Duck Creek Excavation
Historic Bryan Bridge over the Niobrara River in Cherry County
The State Archeology Office provides cultural resource management services to state and federally-funded agencies on a contract basis. Staff archeologists and architectural historians conduct documentary research and fieldwork to identify and evaluate the significance of sites, bridges, and historic buildings. This work typically begins before construction and development as mandated under state and federal law.
Important historic properties cannot be replaced if they are destroyed. The SAO helps agencies identify significant resources that may be impacted during the course of their activities and either work to avoid those properties or investigate and record them before they are disturbed. In doing so, we are able to protect and preserve much of Nebraska’s past and increase our knowledge and understanding of the state’s previous inhabitants.
Cultural resources include the archeological sites, historic buildings, structures, and landscapes that collectively contribute to our shared state and national heritage.
Highway Cultural Resources Program
The State Archeology Office’s primary contract is with the Nebraska Department of Transportation. Since the 1950s, History Nebraska archeologists have been providing cultural resource assessments on transportation projects statewide. The program works with the NDOT early in the planning process to coordinate archeological and historic architectural surveys ahead of project design and construction. These surveys are done alongside other environmental surveys, including paleontology, endangered plants and animals, and wetlands.
Over nearly six decades, archeologists and architectural historians have identified hundreds of sites as a result of the Highway Cultural Resources Program. If an important historic property is identified in the path of road construction, the SAO works with the NDOT in avoiding the property or minimizing impacts. If avoidance is not possible, then additional work will be completed, including detailed documentation of structures and excavation at archeological sites. These major field investigations and research projects have greatly contributed to our understanding of all aspects of Nebraska’s past, from early Native American hunter-gatherers and farmers to post-contact tribes, to Euroamerican explorers and settlers.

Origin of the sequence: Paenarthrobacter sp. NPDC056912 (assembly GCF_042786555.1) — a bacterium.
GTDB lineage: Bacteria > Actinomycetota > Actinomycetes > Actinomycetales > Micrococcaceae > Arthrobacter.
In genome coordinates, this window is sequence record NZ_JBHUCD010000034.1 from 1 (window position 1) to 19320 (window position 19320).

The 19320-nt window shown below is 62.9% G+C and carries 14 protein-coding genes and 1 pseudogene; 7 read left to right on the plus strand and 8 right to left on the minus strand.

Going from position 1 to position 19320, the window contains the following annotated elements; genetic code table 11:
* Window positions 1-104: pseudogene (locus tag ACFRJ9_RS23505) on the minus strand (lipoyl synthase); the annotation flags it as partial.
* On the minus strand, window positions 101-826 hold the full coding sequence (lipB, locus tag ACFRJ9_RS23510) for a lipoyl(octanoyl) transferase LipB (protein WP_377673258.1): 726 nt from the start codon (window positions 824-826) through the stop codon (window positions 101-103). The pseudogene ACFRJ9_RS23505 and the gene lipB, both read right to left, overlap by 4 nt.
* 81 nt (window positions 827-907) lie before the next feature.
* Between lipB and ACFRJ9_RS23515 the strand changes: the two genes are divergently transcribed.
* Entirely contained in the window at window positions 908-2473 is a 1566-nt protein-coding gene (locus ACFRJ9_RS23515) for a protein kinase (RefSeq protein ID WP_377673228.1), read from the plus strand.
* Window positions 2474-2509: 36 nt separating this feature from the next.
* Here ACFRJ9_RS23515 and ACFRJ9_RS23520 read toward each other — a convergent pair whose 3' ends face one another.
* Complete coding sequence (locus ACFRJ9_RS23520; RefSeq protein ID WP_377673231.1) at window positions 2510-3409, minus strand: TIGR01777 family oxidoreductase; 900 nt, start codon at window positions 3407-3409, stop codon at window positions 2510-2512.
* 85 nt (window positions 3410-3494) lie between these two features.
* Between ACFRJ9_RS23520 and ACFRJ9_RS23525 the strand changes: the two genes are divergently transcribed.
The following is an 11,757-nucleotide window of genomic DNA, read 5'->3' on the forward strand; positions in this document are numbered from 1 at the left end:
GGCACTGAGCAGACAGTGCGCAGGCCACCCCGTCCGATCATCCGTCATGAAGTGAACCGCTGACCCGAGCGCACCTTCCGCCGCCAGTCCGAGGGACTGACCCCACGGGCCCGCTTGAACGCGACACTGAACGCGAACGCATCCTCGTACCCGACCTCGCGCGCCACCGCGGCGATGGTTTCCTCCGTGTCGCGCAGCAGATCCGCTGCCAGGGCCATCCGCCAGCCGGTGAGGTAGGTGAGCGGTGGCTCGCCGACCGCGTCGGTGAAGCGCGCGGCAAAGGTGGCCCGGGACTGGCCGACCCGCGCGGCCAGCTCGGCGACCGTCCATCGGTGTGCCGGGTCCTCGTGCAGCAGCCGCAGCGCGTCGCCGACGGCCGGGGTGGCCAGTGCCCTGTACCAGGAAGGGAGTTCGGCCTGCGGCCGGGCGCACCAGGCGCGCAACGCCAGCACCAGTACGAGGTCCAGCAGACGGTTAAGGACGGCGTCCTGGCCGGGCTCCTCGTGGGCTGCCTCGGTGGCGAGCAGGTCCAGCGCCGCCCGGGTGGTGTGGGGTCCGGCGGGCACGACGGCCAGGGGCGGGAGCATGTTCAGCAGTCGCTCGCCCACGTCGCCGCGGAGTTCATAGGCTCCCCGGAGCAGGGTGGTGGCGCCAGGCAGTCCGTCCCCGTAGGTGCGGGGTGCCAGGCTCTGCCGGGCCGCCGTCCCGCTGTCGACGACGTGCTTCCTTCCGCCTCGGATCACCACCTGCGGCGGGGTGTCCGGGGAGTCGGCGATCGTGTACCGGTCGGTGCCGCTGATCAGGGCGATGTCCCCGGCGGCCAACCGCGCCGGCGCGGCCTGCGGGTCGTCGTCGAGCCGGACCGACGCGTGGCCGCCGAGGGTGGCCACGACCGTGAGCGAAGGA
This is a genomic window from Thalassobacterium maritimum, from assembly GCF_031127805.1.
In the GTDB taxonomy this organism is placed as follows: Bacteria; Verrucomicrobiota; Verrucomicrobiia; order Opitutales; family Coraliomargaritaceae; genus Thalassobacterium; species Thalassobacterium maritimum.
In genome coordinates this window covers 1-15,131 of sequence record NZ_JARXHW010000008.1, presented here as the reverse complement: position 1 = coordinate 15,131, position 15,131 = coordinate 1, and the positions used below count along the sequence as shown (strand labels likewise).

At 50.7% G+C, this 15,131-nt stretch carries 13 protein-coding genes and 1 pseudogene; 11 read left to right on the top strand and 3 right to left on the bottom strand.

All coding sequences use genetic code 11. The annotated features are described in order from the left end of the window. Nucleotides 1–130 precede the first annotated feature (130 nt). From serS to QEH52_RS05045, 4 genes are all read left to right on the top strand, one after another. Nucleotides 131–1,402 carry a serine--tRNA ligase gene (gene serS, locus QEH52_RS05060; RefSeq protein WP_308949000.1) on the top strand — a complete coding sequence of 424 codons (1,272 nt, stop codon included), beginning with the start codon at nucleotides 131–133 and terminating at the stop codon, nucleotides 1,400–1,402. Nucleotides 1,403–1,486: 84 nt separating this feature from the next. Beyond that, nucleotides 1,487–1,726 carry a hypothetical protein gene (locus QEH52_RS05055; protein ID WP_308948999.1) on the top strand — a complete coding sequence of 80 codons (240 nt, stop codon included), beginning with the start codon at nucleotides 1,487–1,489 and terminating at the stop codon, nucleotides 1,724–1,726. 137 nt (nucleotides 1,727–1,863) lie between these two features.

For more information on the cooperative program between the Nebraska State Archeology Office and the Nebraska Department of Transportation, visit https://dot.nebraska.gov/projects/environment/archaeology/.
Testing the highway right-of-way for archeological materials in advance of a NDOT project near Genoa
Contract Cultural Resource Services
Beyond the cooperative agreement with the Nebraska Department of Transportation, the State Archeology Office offers a wide range of research and cultural resource management services to other state- and federally-funded agencies and projects. As with the NDOT, this work is typically initiated prior to land management or development activities, such as trail construction or prescribed burns conducted by the Nebraska Game and Parks Commission.
Even when not mandated by law, cultural resource surveys are beneficial to contracting agencies. Reviews and surveys provide an inventory of historic sites and structures in a given area, allowing agencies to plan for the future in ways that ensure important properties are not damaged unnecessarily. Land-managing agencies, such as the NGPC, can also use survey findings to present a more complete interpretation of Nebraska history within park boundaries for use in their public outreach and education efforts.
Similarly, archeologists also benefit from access to parts of the state that have not been previously surveyed. Some activities, like prescribed burns, provide unique opportunities to archeologists by eliminating the plants and grasses that would otherwise make finding sites difficult. As additional land is surveyed and more sites are identified, our understanding of past occupations in the state increases as a whole.
Rock Creek Prescribed Burn Survey
Excavated Fireplace at Engineer Cantonment
Collecting Elevation Data at the Cowles Mill Site near Nebraska City